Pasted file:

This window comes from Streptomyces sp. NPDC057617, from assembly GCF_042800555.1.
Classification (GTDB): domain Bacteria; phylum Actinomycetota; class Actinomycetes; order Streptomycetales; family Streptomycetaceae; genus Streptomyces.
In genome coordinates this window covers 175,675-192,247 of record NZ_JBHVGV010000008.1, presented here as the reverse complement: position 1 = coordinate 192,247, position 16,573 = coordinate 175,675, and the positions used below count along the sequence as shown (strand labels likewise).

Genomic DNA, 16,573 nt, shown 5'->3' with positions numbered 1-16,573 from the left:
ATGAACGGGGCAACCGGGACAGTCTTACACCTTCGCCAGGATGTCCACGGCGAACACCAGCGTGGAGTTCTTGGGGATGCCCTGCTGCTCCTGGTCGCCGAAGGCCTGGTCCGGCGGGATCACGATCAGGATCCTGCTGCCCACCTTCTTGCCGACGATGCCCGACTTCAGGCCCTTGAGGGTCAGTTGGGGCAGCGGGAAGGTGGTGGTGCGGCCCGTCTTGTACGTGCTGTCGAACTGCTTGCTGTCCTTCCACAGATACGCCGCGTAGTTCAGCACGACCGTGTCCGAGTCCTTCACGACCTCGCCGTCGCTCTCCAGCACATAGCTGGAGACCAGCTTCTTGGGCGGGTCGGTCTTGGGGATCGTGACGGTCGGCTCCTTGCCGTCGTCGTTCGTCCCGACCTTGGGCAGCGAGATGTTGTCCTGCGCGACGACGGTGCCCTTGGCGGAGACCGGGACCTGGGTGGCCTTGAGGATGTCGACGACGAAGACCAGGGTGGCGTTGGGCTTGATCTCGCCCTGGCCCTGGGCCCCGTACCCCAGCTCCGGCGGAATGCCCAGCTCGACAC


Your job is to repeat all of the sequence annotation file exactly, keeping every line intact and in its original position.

This window comes from Streptomyces sp. NPDC057617, from assembly GCF_042800555.1.
Classification (GTDB): domain Bacteria; phylum Actinomycetota; class Actinomycetes; order Streptomycetales; family Streptomycetaceae; genus Streptomyces.
In genome coordinates this window covers 175,675-192,247 of record NZ_JBHVGV010000008.1, presented here as the reverse complement: position 1 = coordinate 192,247, position 16,573 = coordinate 175,675, and the positions used below count along the sequence as shown (strand labels likewise).

Genomic DNA, 16,573 nt, shown 5'->3' with positions numbered 1-16,573 from the left:
ATGAACGGGGCAACCGGGACAGTCTTACACCTTCGCCAGGATGTCCACGGCGAACACCAGCGTGGAGTTCTTGGGGATGCCCTGCTGCTCCTGGTCGCCGAAGGCCTGGTCCGGCGGGATCACGATCAGGATCCTGCTGCCCACCTTCTTGCCGACGATGCCCGACTTCAGGCCCTTGAGGGTCAGTTGGGGCAGCGGGAAGGTGGTGGTGCGGCCCGTCTTGTACGTGCTGTCGAACTGCTTGCTGTCCTTCCACAGATACGCCGCGTAGTTCAGCACGACCGTGTCCGAGTCCTTCACGACCTCGCCGTCGCTCTCCAGCACATAGCTGGAGACCAGCTTCTTGGGCGGGTCGGTCTTGGGGATCGTGACGGTCGGCTCCTTGCCGTCGTCGTTCGTCCCGACCTTGGGCAGCGAGATGTTGTCCTGCGCGACGACGGTGCCCTTGGCGGAGACCGGGACCTGGGTGGCCTTGAGGATGTCGACGACGAAGACCAGGGTGGCGTTGGGCTTGATCTCGCCCTGGCCCTGGGCCCCGTACCCCAGCTCCGGCGGAATGCCCAGCTCGACAC